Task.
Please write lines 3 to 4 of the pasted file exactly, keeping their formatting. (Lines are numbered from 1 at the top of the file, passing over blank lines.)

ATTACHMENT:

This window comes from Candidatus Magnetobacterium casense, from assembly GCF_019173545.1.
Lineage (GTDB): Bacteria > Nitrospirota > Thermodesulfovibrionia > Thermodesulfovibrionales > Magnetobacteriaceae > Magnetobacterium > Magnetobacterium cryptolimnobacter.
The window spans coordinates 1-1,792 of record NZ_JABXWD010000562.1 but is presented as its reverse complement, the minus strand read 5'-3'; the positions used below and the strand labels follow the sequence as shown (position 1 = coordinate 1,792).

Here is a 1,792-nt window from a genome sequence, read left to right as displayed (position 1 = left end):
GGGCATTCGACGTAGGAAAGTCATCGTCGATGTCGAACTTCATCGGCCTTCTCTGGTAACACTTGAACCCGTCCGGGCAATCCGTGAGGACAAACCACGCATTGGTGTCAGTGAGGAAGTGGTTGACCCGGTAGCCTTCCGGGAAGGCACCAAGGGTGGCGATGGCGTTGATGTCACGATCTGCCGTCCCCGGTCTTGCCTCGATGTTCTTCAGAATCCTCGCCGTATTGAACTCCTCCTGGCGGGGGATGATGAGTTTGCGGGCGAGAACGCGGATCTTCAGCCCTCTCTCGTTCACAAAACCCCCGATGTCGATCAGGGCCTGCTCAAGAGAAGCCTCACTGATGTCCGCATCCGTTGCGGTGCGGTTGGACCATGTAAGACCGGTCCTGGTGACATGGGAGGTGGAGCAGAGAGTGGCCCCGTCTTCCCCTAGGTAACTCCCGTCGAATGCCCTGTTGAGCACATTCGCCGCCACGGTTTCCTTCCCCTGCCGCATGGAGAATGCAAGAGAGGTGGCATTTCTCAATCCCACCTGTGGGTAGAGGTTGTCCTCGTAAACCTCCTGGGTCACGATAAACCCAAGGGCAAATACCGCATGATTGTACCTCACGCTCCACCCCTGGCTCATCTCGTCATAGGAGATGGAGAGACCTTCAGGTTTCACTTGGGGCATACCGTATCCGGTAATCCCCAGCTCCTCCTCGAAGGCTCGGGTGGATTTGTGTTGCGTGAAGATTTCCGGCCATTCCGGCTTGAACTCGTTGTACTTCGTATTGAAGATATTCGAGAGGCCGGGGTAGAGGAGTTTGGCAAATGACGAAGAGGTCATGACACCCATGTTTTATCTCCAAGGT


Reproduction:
The window spans coordinates 1-1,792 of record NZ_JABXWD010000562.1 but is presented as its reverse complement, the minus strand read 5'-3'; the positions used below and the strand labels follow the sequence as shown (position 1 = coordinate 1,792).

Here is a 1,792-nt window from a genome sequence, read left to right as displayed (position 1 = left end):